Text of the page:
What your Grandma taught you about a weekly dusting routine, may not have been all bad.
I’ll be honest with you, I HATE dusting. I know it’s bad when my five year old mentions we should probably dust that thick later off of our dark-toned dresser.
But, it’s not just an annoyance or a trivial problem within our homes. Dust is a component of poor indoor air quality. Have you ever stopped to think what is IN the dust bunny under your bed? Or what that layer of thick gray dust is housing on top of your woodwork? Mostly we just hear people say it’s skin cells (for the record, this is still gross, right?).
But unfortunately, it’s often time even more. Studies have shown traces of cleaning chemicals, pesticides, bacteria and dustimes in the dust within living spaces.
One of my goals for this year is to declutter and simplify my life in as many areas as possible. I'll be honest, I'm tired of managing STUFF. Cleaning products and cleaning tools are no exception to this resolution. It's easy to accumulate bottles of solutions and have them placed all over the house. But half empty bottles here and there only add up to more clutter, more stuff and can feel completely overwhelming when trying to determine what I have and what I don't have.
That's when I decided to create a cleaning caddy that can be brought out at any time for any purpose. Carpet stain? Cleaning caddy. Time to deep clean the bathrooms? Cleaning caddy. Dusting day? Cleaning caddy. No more rifling through solutions to figure out which one I should be using or sending someone to the cleaning cabinet only to have them bring back the wrong product. Nope. Now I have it all in one spot.
And with kiddos in my home, you know I'm going to make sure that the cleaning products I use are safe, toxin free and not adding any chemicals into the air we breathe. Ever since my daughter was 5 1/2 years ago, I've done my best to remove as many cleaning toxins as I can. I've tried and tested different methods and solutions and today I'm sharing my favorites with you in hopes that you can create your own decluttered, safe and healthy cleaning caddy.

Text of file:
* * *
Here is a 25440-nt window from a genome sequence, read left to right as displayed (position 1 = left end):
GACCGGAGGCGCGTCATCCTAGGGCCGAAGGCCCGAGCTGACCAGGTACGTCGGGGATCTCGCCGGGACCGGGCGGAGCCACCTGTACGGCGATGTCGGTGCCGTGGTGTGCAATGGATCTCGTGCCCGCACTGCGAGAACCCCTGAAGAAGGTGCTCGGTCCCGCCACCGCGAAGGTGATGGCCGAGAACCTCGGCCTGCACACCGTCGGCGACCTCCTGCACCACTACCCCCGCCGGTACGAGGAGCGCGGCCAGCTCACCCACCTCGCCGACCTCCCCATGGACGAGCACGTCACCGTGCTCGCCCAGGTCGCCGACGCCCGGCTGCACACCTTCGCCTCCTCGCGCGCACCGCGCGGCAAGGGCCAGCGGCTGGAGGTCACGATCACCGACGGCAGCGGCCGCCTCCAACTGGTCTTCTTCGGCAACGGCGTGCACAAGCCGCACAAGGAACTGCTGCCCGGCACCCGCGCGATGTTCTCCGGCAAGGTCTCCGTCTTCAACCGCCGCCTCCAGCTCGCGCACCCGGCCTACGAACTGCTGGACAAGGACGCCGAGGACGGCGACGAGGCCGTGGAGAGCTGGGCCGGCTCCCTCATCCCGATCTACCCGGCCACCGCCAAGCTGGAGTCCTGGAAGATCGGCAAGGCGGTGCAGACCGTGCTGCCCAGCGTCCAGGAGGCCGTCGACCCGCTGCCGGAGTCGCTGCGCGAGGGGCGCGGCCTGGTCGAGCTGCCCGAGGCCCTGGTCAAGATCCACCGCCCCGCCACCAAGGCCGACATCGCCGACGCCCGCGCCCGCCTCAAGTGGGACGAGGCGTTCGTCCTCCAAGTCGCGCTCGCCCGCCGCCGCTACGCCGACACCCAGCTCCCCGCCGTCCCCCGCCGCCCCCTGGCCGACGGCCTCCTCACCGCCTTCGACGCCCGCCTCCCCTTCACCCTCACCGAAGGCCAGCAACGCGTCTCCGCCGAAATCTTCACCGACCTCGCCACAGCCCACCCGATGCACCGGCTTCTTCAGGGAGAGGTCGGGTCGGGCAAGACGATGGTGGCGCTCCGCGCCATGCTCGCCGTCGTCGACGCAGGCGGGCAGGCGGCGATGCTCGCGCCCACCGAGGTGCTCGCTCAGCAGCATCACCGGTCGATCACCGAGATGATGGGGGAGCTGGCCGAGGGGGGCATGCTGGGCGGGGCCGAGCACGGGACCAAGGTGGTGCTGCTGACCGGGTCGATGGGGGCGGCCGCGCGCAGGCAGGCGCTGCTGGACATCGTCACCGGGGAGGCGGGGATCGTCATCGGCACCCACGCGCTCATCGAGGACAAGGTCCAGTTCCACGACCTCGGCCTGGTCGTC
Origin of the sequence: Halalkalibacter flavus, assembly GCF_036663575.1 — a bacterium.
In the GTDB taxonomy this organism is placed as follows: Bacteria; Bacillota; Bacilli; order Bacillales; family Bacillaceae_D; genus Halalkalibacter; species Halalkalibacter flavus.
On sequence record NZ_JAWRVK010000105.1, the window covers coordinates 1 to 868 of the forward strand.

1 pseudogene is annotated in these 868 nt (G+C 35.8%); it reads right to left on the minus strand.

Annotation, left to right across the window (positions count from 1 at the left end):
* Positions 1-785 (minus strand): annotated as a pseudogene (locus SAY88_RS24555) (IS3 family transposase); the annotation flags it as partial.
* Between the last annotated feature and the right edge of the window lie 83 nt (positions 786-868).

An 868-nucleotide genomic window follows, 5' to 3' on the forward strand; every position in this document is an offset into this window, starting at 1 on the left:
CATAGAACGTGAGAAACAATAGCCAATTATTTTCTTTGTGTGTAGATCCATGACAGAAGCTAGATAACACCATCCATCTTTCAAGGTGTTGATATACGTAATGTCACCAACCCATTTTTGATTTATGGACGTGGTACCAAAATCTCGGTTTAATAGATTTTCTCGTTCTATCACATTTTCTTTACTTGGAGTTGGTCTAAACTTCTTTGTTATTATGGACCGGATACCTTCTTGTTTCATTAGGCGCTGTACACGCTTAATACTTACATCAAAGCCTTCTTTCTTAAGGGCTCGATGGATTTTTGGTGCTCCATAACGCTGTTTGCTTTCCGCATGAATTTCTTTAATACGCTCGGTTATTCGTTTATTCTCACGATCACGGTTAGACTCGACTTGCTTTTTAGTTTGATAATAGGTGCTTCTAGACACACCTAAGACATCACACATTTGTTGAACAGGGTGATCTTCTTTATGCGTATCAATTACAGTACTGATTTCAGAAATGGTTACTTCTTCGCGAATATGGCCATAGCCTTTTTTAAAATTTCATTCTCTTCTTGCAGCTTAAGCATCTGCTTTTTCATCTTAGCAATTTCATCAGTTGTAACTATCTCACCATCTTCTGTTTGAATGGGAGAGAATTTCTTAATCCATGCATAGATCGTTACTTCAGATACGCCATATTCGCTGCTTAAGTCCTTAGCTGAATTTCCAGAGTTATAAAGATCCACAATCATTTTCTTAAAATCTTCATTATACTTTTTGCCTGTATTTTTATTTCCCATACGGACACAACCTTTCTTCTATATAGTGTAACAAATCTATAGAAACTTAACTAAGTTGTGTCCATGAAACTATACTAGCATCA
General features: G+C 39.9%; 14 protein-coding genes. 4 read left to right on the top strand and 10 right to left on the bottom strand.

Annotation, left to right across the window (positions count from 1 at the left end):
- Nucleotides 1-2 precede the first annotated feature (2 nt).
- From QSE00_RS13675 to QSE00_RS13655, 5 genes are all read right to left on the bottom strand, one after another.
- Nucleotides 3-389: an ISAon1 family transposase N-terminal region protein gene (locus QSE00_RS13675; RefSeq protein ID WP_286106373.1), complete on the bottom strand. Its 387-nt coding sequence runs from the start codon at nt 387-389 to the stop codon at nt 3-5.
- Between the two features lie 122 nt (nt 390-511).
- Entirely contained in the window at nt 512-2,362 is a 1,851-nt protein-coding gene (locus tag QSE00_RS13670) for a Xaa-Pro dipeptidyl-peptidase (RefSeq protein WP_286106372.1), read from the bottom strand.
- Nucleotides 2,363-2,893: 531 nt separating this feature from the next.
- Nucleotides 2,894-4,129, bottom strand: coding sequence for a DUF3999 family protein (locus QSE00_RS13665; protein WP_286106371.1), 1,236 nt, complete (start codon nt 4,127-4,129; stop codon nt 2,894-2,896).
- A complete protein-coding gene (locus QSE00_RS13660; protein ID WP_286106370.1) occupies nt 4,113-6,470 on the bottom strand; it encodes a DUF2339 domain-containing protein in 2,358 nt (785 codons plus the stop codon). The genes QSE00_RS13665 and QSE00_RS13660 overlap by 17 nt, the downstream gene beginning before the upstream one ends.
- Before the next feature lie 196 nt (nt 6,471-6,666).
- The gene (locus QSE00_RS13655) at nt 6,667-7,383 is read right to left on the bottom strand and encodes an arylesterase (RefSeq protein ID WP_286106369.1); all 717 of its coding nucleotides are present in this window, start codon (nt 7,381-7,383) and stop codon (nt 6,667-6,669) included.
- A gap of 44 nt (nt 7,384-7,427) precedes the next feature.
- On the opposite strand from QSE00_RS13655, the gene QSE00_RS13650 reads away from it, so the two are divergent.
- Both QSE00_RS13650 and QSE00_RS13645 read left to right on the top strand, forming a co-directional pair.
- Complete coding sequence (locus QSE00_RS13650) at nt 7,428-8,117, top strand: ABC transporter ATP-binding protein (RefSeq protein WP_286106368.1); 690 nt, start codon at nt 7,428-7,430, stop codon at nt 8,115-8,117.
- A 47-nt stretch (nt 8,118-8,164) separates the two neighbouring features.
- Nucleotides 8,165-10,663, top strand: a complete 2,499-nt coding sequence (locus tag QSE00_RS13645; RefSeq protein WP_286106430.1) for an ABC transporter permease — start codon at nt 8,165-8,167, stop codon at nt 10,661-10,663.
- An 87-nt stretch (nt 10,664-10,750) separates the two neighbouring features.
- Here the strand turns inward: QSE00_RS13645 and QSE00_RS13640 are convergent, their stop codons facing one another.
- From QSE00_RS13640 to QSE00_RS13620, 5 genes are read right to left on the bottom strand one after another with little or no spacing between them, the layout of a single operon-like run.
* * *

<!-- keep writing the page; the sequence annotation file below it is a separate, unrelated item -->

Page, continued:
Our homes are a place of comfort and a place that we go to escape the rest of the busy, toxic world. In fact many of us are spending more time inside our homes than ever before in history. Statistic show that the average person spends up to 80% of their time indoors.
This number can be surprising and somewhat alarming given the fact that health officials and home inspectors have determined that most indoor air is actually more polluted than the outdoor air we breathe. And why is this? The cause for this problem comes from the fact that our products and building materials contain many harmful toxins which are released into the air inside our homes. The problem is accelerated by the fact that homes are sealed incredibly tight to minimize energy loss. This means the toxins inside our homes are staying there for the long haul.
Just a few decades ago, a home exchanged its indoor air with fresh outdoor air about 5 times per hour. Today in our modern society, most homes introduce fresh air into the home just 5 times per DAY. Because of this, toxins have no place to go and end up staying inside our indoor air, becoming concentrated in areas as we breathe them in.
One toxin that has been the center of many studies and research as of late is formaldehyde.